Monster Hunter World Won't Include Microtransactions or Loot Boxes

A new interview with the producer of Monster Hunter World has officially confirmed that players [...]


A new interview with the producer of Monster Hunter World has officially confirmed that players won't encounter a need or offer for loot boxes or micro-transactions during play. The recent trend in gaming to include purchase options to enhance gameplay experience has come under serious fire, but anyone fearing the same for the massive world of the latest Monster Hunter franchise entry, fear no longer.

Producer Ryozo Tsujimoto recently sat down with Trusted Reviews to talk about the concept of microtransactions, and the fact that his team has no interest in including them, mainly because, to them, it simply doesn't make sense. "This is a co-op game and you're going out in up to four-people parties," said Tsujimoto. "The idea is that there's a harmony in the four players going out and you're going to get on well together. If you feel someone hasn't earned what they've got or they've got a better weapon just because they paid for it and you worked for yours, that creates friction. Even in a co-op game where it's not pay-to-win, because we're all on the same team, it's like you didn't earn that or you've got it and don't know how to use it. We don't want that for Monster Hunter."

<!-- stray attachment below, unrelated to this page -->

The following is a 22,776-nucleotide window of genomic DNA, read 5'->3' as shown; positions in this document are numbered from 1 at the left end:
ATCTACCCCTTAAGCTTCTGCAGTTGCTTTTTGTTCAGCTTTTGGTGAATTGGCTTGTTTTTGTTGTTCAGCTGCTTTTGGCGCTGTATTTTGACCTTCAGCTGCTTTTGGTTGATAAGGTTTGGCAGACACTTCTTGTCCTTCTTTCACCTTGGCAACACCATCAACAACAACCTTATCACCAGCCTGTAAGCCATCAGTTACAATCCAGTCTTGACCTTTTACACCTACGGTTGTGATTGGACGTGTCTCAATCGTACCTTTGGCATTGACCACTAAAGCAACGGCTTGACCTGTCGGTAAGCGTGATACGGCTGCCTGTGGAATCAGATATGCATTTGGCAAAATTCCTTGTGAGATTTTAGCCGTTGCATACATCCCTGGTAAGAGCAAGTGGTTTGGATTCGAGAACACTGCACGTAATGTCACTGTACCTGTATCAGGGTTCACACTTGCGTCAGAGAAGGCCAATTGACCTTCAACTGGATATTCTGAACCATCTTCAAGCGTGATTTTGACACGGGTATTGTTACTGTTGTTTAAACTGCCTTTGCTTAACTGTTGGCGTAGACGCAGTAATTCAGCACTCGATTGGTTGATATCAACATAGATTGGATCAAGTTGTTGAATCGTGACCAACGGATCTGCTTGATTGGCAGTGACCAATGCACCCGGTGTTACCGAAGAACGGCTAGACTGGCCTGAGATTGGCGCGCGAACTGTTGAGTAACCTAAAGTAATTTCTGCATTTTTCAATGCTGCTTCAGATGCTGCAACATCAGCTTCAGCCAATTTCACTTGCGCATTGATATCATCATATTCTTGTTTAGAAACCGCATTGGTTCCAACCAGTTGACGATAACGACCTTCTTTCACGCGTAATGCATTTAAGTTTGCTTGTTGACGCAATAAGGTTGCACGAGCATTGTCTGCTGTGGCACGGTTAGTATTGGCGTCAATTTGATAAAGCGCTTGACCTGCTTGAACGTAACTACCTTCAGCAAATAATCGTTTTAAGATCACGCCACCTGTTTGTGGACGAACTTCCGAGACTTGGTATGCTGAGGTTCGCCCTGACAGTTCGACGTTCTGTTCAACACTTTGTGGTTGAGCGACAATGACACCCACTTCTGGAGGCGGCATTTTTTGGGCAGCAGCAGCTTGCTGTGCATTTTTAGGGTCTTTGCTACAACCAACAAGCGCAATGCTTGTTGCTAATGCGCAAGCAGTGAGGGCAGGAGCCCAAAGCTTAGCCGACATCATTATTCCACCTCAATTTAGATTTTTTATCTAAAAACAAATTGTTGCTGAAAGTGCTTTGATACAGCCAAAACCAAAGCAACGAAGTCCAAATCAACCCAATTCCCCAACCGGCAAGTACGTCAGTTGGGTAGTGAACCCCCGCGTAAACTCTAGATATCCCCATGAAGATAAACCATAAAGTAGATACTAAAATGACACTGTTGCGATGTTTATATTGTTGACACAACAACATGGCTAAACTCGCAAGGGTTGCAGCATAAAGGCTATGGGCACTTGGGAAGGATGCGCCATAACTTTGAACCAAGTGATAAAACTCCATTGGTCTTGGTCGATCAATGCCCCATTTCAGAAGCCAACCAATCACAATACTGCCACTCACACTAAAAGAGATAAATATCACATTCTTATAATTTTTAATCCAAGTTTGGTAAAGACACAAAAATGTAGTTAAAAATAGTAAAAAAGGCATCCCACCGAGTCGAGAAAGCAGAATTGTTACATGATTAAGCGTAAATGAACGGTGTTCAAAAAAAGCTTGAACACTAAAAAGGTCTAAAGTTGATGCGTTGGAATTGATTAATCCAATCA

Evening out the playing field has been difficult for triple-A titles that are generally set up these days to make a steady profit after release due to add-ons and DLCs. "There are absolutely no plans, it's not in the game where you can get your random crate or random loot box and get a great item or great weapon," Tsujimoto explains. "None of the stuff that affects the gameplay is even paid for; it's all cosmetic, just stuff that's a bit of fun. We want to make sure nobody is under the impression that, because it looks like the kind of game where you might have loot boxes, they definitely aren't in there."

The sense of integrity and honesty in Tsujimoto's words is one that seems a little less present in an industry that is ever-changing when it comes to nailing down profit points. Tsujimoto concluded with a wonderful summary of why challenging the a player to earn their way to success is the very core of a video game's job. "We want people to just enjoy our great gameplay loop of achievement satisfaction where there are tough challenges, but learning how to play the game and getting better at it, you'll be able to overcome those challenges. We want you to go in and, through gameplay, find out what's causing you to hit this hurdle and figure it out. Whenever you get over that hurdle by yourself, it's such a great feeling, why would we let you skip that just to make a bit of extra money? It doesn't make any sense. There's no way we would interrupt that flow." Respect.

Monster Hunter World releases for PlayStation 4 and Xbox One on January 24th.